Formula 1 is expanding its reach exponentially since Liberty Media bought the commercial rights to the sport from CVC Capital and Bernie Ecclestone. Ecclestone took the sport from being penniless and running on an abandoned airfield to an £8billion valuation. However, Bernie’s philosophy was to restrict access to F1 and therefore make it an exclusive product. Liberty Media takes a different approach.
Gone are the days when websites like F1fanatic were threatened with legal action for brand name abuse and Youtube channels promoting F1 racing clips are now positively promoted. Liberty realizes that social media is free publicity and attracts a new, young audience to the sport.
TV ratings have increased significantly this season following new rule changes which allow cars to follow more closely and overtake more easily, although Mercedes F1 is keen to roll back ground force design regulations as the design of their car is not competitive.
The next big rule change is coming for the 2026 season, where the current oversized cars and their huge Dreadnoughtous dinosaur engines will be replaced by a new generation of power units.
Current F1 cars are almost 50% heavier than their late 1990s predecessors and are 5 meters long and 2 meters wide.
This means overtaking is more difficult and even the handling of the car requires sophisticated space-age tools for the drivers to manage.
However, 2026 is a new dawn. The FIA is committed to smaller cars and smaller power units and a new generation of automakers is very interested in joining the sport.
VAG Group brand Audi is said to be close to an agreement to buy 75% of the Swiss company Sauber [Alfa Romeo] and given F1’s new-found popularity, back-of-the-grid team prices are no less than £1bn.
For nearly a decade, Mercedes has cut its print advertising spend and invested it to win it all in F1. This turned out to be a much better return for their auto sales than running Merc ads around the world. Filling the back pages of all sorts of planet earth publications with Mercedes F1 stories was a huge win for the company.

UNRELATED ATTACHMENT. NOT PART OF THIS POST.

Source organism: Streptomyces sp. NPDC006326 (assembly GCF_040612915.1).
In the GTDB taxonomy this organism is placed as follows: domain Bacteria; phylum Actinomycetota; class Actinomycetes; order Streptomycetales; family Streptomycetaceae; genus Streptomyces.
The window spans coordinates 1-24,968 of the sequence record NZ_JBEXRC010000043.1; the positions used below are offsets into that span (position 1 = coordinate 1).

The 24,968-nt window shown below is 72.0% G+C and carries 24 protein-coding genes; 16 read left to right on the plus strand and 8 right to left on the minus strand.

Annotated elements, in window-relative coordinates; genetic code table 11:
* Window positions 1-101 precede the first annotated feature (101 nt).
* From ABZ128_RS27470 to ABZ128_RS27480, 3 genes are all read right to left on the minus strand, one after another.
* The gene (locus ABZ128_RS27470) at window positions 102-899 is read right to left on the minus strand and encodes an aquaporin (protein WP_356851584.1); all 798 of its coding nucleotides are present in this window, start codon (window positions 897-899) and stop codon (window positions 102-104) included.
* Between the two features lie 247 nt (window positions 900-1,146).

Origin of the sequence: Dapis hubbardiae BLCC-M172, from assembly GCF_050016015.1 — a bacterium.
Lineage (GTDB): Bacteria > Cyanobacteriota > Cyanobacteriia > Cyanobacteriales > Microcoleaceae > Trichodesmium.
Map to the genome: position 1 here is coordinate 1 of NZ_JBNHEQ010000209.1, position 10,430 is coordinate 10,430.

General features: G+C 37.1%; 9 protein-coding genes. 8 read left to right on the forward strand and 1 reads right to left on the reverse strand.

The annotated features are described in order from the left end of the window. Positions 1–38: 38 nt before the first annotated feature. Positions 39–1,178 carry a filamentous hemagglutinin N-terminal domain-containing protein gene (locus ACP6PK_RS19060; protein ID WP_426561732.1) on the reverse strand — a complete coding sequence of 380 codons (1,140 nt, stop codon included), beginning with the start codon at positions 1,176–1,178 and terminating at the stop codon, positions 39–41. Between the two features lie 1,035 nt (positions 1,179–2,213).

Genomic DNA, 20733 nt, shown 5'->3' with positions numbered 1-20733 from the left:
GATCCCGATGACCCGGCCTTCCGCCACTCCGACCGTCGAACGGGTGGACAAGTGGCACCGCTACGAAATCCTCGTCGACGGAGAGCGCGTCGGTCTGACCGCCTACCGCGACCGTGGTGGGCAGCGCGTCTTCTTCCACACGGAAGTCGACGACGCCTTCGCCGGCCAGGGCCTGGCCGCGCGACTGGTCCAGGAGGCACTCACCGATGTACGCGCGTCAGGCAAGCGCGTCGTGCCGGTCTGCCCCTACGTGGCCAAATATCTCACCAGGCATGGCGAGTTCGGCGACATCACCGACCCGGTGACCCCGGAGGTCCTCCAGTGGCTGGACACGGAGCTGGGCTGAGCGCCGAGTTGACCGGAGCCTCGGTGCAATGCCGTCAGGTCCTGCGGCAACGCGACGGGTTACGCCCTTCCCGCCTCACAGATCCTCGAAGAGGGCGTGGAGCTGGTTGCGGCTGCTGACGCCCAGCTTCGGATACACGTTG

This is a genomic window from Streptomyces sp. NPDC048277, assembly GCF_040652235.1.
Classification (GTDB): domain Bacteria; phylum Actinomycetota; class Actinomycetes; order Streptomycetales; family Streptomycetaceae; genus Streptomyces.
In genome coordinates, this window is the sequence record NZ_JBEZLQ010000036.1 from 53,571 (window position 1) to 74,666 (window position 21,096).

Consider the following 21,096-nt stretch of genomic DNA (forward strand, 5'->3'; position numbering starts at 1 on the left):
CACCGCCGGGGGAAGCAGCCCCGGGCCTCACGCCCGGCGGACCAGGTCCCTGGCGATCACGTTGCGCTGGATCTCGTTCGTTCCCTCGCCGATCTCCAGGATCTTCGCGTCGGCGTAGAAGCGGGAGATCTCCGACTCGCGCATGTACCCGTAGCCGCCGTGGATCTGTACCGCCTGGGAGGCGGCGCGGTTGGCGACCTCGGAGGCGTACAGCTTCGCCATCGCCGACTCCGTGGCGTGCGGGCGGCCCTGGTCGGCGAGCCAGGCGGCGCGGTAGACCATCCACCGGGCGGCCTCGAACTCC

Porsche was rumored to be ready to announce an F1 partnership with Red Bull and an announcement was expected at the Austrian GP. However, many other deadlines for Audi and Porsche announcing their participation have passed due to regulations for 2026 still not being agreed.
Yet Germany Motorsport-Total.com It was today that documents emerged suggesting that the deal between Porsche and Red Bull is in fact done.
However, Germany’s Motorsport-Total has obtained documents which appear to suggest the deal is done. He reveals that there will be a merger between Porsche and Red Bull Advanced Technologies and the split will be 50-50.
Due to EU antitrust and anti-competition regulations, this agreement has been finalized. Motorsport-Total reveals that details of Porsche’s planned entry in 2026 are confirmed in a document issued by Morocco’s Competition Council – and, ironically filed on the Friday of the Austrian GP weekend – which details the Porsche’s intention to acquire 50% of Red Bull Technology Ltd, the objective being the development and production of a power unit for the Austrian team.
But what did Porsche buy 50% of? The Racing team? It seems not. The website reveals;
“Red Bull Advanced Technologies was created in the relentless heat of Formula 1 competition as a high performance engineering and sister company to Red Bull Racing. Red Bull Advanced Technologies brings its exceptional engineering, design, technology, simulation and production to an extremely diverse set of industries, helping to create a better and smarter future.
The same tools, techniques and methods used to win the development race that is F1 are applied to engineering challenges on land, sea and air at a breakneck pace.
From Hypercars to hydrogen race cars and everything in between, including challenges as diverse as bikes, balloons and sailboats, with Red Bull Advanced Technologies the possibilities are limitless.
It’s interesting that Porsche has embraced such a wide range of technology activities, but the real question is who will build the engines for RBR from 2026.
The deal is that Porsche will help in new Red Bull powertrains which have taken over the intellectual property of Honda, their former power unit supplier. Alpha Tauri will use the same engines.
So Porsche will not actually own 50% of Red Bull Racing but will partner with them at a high level, even above F1, in a race to develop technologies even beyond racing car applications. road.
The collaborative effort between Red Bull and Porsche goes well beyond road car technology and could even impact power generation capabilities such as hydrogen.
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